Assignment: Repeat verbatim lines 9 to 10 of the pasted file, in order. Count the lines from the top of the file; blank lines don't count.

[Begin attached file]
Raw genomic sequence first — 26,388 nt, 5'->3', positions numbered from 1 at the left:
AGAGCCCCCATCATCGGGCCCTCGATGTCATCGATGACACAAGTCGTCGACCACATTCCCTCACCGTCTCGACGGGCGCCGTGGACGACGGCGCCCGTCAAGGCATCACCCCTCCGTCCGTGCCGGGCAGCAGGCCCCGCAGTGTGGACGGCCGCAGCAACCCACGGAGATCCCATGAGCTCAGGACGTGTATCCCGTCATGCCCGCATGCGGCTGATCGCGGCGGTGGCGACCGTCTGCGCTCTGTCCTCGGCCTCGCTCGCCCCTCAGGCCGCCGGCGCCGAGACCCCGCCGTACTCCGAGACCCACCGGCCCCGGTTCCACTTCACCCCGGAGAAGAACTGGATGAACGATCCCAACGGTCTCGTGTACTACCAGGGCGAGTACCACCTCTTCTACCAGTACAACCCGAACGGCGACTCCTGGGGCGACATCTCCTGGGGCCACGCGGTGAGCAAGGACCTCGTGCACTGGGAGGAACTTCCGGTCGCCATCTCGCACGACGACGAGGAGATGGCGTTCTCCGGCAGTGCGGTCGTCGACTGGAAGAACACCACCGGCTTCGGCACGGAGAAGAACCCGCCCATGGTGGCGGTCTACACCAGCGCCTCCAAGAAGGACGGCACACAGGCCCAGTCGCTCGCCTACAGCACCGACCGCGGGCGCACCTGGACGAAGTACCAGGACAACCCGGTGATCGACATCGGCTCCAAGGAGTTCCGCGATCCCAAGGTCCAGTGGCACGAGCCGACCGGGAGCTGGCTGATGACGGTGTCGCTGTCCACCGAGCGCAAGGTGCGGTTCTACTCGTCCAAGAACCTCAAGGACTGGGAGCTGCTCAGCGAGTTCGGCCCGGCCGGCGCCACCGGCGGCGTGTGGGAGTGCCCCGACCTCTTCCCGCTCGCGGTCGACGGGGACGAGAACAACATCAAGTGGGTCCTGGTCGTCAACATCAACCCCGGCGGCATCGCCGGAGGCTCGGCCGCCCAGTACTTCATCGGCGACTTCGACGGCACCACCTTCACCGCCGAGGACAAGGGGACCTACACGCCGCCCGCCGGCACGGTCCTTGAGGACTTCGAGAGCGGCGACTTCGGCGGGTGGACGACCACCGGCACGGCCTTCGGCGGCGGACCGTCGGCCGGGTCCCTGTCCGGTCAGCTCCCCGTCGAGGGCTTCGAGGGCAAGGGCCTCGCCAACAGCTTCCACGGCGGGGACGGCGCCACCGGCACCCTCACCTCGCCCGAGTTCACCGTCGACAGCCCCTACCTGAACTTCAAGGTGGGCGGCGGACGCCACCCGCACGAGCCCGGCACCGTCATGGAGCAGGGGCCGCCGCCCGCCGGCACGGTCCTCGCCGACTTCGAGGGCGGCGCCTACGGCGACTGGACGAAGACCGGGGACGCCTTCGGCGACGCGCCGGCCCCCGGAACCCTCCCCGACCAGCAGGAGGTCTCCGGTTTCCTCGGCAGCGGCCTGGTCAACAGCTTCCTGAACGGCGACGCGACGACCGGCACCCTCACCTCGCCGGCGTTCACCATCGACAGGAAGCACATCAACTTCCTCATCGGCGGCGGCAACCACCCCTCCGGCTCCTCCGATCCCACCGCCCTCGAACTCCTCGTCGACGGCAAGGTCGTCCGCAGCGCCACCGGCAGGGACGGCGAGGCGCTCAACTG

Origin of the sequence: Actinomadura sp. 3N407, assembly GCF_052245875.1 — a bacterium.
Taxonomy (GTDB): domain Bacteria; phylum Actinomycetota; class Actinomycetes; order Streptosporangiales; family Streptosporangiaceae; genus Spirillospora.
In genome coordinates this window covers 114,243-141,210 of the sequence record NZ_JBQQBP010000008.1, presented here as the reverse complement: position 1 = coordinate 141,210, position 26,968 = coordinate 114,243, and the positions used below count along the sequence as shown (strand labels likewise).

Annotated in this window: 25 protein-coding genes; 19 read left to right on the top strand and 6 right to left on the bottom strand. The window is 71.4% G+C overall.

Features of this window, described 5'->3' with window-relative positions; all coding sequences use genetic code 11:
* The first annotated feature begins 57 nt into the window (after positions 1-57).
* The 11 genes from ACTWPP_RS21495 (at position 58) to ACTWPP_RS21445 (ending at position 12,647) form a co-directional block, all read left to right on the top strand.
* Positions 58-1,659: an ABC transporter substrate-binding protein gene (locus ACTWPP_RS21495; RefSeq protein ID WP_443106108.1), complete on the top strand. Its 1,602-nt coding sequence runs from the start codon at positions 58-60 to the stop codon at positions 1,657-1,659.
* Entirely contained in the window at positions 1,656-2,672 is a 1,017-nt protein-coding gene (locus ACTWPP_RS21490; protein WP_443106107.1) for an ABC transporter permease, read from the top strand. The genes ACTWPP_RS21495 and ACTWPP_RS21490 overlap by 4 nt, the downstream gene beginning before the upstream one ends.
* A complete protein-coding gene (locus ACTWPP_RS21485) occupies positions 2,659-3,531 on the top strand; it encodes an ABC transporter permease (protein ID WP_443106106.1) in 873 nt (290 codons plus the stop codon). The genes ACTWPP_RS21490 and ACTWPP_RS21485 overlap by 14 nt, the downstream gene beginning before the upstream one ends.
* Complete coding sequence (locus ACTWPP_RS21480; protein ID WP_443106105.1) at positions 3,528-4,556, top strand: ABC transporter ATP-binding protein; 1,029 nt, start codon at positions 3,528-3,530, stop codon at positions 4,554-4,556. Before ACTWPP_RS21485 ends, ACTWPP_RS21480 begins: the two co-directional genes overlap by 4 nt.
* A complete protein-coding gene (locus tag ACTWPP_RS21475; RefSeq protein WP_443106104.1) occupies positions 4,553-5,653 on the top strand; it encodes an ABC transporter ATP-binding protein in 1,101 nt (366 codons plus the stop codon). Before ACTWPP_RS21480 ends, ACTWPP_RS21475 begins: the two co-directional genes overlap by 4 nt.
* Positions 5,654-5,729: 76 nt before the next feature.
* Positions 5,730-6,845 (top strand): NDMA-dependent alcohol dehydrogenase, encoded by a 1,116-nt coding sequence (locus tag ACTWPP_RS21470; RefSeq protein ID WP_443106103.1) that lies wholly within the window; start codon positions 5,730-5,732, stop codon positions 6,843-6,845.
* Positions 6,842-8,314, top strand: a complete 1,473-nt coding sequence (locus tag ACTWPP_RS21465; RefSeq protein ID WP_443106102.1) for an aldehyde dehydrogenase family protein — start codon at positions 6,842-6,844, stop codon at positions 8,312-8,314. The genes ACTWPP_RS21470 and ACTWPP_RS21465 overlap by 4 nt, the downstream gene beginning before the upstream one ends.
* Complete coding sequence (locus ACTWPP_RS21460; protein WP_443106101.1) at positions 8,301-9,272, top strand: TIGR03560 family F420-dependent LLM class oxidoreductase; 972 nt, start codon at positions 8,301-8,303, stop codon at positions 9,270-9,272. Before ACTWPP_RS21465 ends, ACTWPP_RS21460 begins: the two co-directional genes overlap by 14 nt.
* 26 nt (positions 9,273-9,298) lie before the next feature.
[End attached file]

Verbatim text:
* The 11 genes from ACTWPP_RS21495 (at position 58) to ACTWPP_RS21445 (ending at position 12,647) form a co-directional block, all read left to right on the top strand.
* Positions 58-1,659: an ABC transporter substrate-binding protein gene (locus ACTWPP_RS21495; RefSeq protein ID WP_443106108.1), complete on the top strand. Its 1,602-nt coding sequence runs from the start codon at positions 58-60 to the stop codon at positions 1,657-1,659.